Sustainable Infrastructures, Protocols, and Research Challenges for Fog Computing

Submission Deadline: 15 April 2019 IEEE Access invites manuscript submissions in the area of Sustainable Infrastructures, Protocols, and Research Challenges for Fog Computing. Cloud computing continues to provide services related to storage and computation by managing a pool of high-cost resources. On the other hand, due to the distribution of applications and services closer to the end-users, academics and industry experts are now advocating for going from large-centralized cloud computing infrastructures to a range of computing nodes located at the edge of the network. Basically, fog computing extends the services and resources of the cloud closer to users, which facilitates the leveraging of available services and resources in the edge networks. Fog computing with the features (e.g., low latency, location awareness, and capacity of processing large number of nodes with wireless access) to support heterogeneity and real-time applications, is an attractive solution to delay- and resource-constrained large-scale wireless applications. The concept of separating the network slices requires a number of technologies to be in place. Software-Defined Networking (SDN), Network Function Virtualization (NFV), fog, and cloud technologies enable networks to be broken out from their underlying physical infrastructures so that they can programmatically provide connectivity as a service. Devices, which will vary greatly in nature, will need to use connectivity in a smart way, with minimal signaling, maximized sleep cycles and lean data transmission – sending only the information needed for the given service. Networks will need to be able to simultaneously support several Radio Access Technologies (RATs) and the radio environment will need to support service flexibility, all while maintaining control over costs and energy consumption. Furthermore, the benefit of SDN lies in its ability to provide an abstraction of the physical network infrastructure. However, with the benefits of fog computing, there are many research challenges. For example, how to handle different protocols and data format from highly dissimilar data sources in fog layer? How to determine which data should be processed in cloud or be processed in fog layer while designing computation offloading strategies? Moreover, the privacy and security mechanisms within fog servers are also key design considerations. Developing sustainable infrastructures and protocols are major research challenges for fog computing. This Special Section in IEEE Access welcomes researchers from industry and academia to discuss these issues. The topics of interest include, but are not limited to:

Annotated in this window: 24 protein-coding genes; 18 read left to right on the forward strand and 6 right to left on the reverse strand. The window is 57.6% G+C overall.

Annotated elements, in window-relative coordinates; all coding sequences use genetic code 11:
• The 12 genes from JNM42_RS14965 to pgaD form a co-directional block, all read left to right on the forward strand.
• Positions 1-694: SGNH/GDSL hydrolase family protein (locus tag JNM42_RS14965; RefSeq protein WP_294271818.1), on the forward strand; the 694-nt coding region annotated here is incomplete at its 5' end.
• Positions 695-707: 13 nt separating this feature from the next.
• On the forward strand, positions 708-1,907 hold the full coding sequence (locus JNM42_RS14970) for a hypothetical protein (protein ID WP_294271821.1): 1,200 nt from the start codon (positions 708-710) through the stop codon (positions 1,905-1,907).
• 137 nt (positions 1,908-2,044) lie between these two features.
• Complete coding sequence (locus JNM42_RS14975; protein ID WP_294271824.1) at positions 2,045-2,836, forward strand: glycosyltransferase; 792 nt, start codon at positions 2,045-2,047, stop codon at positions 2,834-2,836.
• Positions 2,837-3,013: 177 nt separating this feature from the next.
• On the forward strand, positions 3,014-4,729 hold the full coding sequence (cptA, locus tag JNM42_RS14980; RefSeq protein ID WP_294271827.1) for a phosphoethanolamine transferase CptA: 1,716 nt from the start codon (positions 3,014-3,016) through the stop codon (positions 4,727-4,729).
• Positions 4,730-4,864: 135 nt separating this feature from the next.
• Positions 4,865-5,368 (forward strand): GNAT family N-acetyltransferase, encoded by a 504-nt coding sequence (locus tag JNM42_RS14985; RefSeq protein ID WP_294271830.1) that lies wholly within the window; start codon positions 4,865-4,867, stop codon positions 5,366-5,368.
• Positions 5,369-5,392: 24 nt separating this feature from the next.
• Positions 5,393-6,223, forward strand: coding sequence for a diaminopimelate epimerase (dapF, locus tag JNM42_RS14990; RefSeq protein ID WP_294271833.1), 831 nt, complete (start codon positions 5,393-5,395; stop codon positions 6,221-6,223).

• Architecture for fog computing
  • General performance models of fog computing
  • Content and service distribution models for fog computing
  • Caching, replication and relaying models for fog computing
  • Theoretical and experimental evaluation of information-centric networks for fog computing
  • Fog and mobile edge computing security and related considerations
  • Resource allocation aspects of fog computing
  • Real-time communication interfaces and protocols
  • Fog-enabled data services
  • Fog computing as an enabler for Augmented and Virtual Reality applications
  • Cyber-Physical systems realized through fog computing
  • Dependable fog computing
  • Fog computing as an enabler for 5G
  • 5G Quality-of-Service (QoS) improvements techniques using SDN, NFV, and Mobile Edge Computing (MEC)
  • Future challenges and open issues in fog computing
We also highly recommend the submission of multimedia with each article as it significantly increases the visibility, downloads, and citations of articles.   Associate Editor:  Mithun Mukherjee, Guangdong University of Petrochemical Technology, China Guest Editors:
  1. Maria Gorlatova, Duke University, USA
  2. James Gross, KTH Royal Institute of Technology, Sweden
  3. Mohammad Aazam, Carnegie Mellon University
  Relevant IEEE Access Special Sections:
  1. Fog Radio Access Networks (F-RANs) for 5G: Recent Advances and Future Trends
  2. Smart Caching, Communications, Computing and Cybersecurity for Information-Centric Internet of Things
  3. Social Computing Applications for Smart Cities
IEEE Access Editor-in-Chief: Michael Pecht, Professor and Director, CALCE, University of Maryland Paper submission: Contact Associate Editor and submit manuscript to: For inquiries regarding this Special Section, please contact: